Behavioral Sensitization. Four different indices of behavioral sensitization were used: distance traveled, overall horizontal activity, vertical movements, and stereotypy counts. There were no significant effects measured in vertical movements, so these data are not illustrated. Figure 3 displays the time course and dose-response function for all of the behavioral measures that shared a general biphasic character and a peak effect at 10 mg/kg. Figure 3A shows the temporal pattern of distance traveled when rats were injected with 10 mg/kg, and a two-way ANOVA with repeated measures over time revealed a significant Group × Time interaction [F(33,352) = 1.959, p = 0.002] and a significant effect of Time [F(11,33) = 41.484, p < 0.001] but not Group. Whereas all three self-administration groups show significant sensitization compared with the yoked-saline controls during the first 40 min after cocaine administration, they did not differ between each other. The dose-response function for total distance traveled over the 30 min after the injection reveals that all self-administration groups displayed similar behavior relative to yoked-saline controls. A two-way ANOVA with repeated measures indicates that there is a significant effect of Dose [F(2,6) = 17.701, p < 0.001] but not Group and no significant Dose × Group interaction. Although there was not a significant interaction, a one-way ANOVA conducted between treatment groups at the 10 mg/kg dose revealed a significant effect [F(3,32) = 2.906, p = 0.05], and a post hoc analysis (LSD) revealed that this effect was due to the saline group being significantly different from all cocaine groups.
A similar pattern was observed for horizontal activity (Fig. 3B). A two-way ANOVA with repeated measures over time revealed a significant Group × Time interaction [F(33,352) = 2.040, p = 0.001] and a significant effect of Time [F(11,33) = 48.915, p < 0.001] but not Group. All three self-administration groups showed significant sensitization compared with the yoked-saline controls during the first 40 min after cocaine administration. Analysis of the dose-response function for horizontal activity over 30 min after the injection revealed a significant effect of Dose [F(2,6) = 17.607, p < 0.001] but not Group and no significant Dose × Group interaction. Although there was not a significant interaction, a one-way ANOVA conducted at the 10 mg/kg dose revealed a significant difference between the saline group and all of the cocaine groups [F(3,32) = 3.439, p = 0.028].
Whereas both the time course and dose-response function of the mean number of stereotypes (Fig. 3C) resembled the measures of distance traveled and total horizontal activity, a two-way ANOVA with repeated measures over time revealed only an effect of Time [F(11,33) = 48.137, p < 0.001] and no Group or Time × Group interaction. However, a one-way ANOVA conducted at the 10 mg/kg dose revealed a significant difference between the saline control group and the three cocaine groups [F(3,32) = 4.117, p = 0.014].
Escalated versus Nonescalated Subjects. To further evaluate sensitization and reinstatement relative to escalating drug intake during the training period, a median split was conducted on the 1st-h self-administration data to divide the ShA-LgA subjects into escalated and nonescalated subjects. Again, the mean number of infusions attained in days 1 to 3 was compared with the mean number attained in days 8 to 10. The nonescalated subjects either decreased mean infusions over the course of the experiment or only increased a maximum of three infusions (median: 1.3; range: –15 to 3). All escalated subjects increased the number of infusions (median: 13.7; range: 3.3 to 20.7). As shown in Fig. 4A, escalated subjects clearly increased the mean number of infusions obtained in the 1st h of the self-administration session over the course of the escalation period [t(9) = 4.137, p = 0.003], whereas the nonescalated subjects did not [t(8) = 0.430].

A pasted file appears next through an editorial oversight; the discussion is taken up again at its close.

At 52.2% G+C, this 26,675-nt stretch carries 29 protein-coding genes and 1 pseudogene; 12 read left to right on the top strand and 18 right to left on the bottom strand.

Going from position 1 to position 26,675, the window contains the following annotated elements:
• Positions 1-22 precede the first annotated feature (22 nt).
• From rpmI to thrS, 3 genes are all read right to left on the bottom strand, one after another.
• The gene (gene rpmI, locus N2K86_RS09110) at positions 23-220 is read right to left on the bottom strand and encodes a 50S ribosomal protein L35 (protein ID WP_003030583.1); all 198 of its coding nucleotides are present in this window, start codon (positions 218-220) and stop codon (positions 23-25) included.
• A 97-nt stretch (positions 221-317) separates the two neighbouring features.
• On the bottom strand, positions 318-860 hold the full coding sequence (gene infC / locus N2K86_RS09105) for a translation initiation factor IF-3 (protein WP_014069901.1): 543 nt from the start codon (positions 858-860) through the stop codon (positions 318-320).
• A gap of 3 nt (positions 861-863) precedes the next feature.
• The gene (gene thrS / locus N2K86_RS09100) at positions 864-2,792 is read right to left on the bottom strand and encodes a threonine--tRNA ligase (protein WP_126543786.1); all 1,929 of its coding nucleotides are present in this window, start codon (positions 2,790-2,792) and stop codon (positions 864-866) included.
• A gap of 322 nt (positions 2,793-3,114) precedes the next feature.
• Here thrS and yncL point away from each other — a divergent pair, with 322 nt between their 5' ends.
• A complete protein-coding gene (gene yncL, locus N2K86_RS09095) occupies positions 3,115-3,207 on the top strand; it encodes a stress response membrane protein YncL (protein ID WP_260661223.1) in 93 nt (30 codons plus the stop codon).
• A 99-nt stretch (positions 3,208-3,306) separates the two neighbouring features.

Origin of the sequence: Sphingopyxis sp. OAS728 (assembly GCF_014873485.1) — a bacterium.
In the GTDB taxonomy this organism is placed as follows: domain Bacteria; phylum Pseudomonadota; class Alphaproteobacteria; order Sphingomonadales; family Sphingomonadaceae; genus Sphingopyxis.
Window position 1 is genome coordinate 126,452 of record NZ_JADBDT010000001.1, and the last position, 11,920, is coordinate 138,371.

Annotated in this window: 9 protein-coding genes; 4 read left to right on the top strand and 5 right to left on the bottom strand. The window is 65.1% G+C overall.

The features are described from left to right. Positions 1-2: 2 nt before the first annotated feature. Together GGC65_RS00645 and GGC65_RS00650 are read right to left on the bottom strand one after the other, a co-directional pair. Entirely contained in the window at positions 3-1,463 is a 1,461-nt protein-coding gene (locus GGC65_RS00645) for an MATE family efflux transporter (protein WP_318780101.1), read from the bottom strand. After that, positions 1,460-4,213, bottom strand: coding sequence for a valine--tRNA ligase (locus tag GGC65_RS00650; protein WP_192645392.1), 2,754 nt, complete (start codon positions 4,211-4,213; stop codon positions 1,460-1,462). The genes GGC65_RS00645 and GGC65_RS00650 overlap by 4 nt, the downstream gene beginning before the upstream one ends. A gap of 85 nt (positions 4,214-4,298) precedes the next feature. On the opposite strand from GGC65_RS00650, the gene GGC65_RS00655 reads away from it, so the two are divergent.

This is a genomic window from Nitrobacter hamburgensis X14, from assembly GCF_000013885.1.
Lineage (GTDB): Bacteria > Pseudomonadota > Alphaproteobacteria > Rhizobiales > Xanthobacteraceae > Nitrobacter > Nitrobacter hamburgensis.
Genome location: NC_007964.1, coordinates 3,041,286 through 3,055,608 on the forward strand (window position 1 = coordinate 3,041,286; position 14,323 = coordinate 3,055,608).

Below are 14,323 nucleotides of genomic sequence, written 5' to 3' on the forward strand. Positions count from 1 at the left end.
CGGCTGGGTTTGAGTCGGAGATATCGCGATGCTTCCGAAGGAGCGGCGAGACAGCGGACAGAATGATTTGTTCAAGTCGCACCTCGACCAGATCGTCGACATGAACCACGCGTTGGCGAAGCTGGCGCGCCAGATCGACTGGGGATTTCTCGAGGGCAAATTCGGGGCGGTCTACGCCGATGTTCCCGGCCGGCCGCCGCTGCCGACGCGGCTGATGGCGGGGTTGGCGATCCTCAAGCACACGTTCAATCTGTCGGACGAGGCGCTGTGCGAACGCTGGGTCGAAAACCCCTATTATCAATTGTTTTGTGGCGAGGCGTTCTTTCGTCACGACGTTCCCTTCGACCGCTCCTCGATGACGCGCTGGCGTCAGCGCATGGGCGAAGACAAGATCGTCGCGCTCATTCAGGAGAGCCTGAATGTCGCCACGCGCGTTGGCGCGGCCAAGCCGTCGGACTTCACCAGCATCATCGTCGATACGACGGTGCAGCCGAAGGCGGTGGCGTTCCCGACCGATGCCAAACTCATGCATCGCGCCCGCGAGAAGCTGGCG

Re-examination of the data shown in Figs. 2 and 3 after dividing the groups into escalated and nonescalated ShA-LgA subjects revealed no effect of Group and no Group × Dose interaction on the measures of sensitization and reinstatement (Fig. 4, B and C). A significant effect of Dose was measured in the sensitization experiment [F(1,6) = 4.607, p = 0.033]
When given the opportunity to self-administer cocaine for an extended period of time, the ShA-LgA subjects significantly escalated the intake of drug in the 1st h of the self-administration session over the course of 10 days. This was in contrast with the ShA subjects that remained stable in their drug consumption and the LgA-only subjects that showed a decrease in cocaine self-administration. Thus, three populations of subjects were generated: a stable group, a group that escalated its drug intake, and a “decelerated” group (see Fig. 1). It is possible that the deceleration was an artifact of food-training in that this group alone was not initially given 1-h sessions, but rather its first experience with cocaine self-administration was during a 6 h session. Thus, the high level of cocaine attained on the 1st day of self-administration may have been aversive and resulted in deceleration of self-administration. The ShA group displayed significantly different reinstatement from either of the LgA groups, and the LgA groups did not differ from each other in the reinstatement of drug-seeking. Thus, regardless of acceleration or deceleration of cocaine self-administration, training with 6 h of cocaine access caused subjects to reinstate to more doses of cocaine than the ShA subjects. Despite the different patterns of self-administration behavior, all groups expressed similar dose-response curves for behavioral sensitization. Further supporting the idea that escalated drug intake itself does not underlie differences in subsequent cocaine-induced behavior, dividing animals into escalating and nonescalating groups revealed no differences in the reinstatement of drug-seeking or expression of sensitization. Furthermore, the modest escalation seen in these rats and the fact that only 50% of ShA-LgA subjects escalated over the course of the experiment raised the question of whether escalation is truly a robust phenomenon in Sprague-Dawley rats.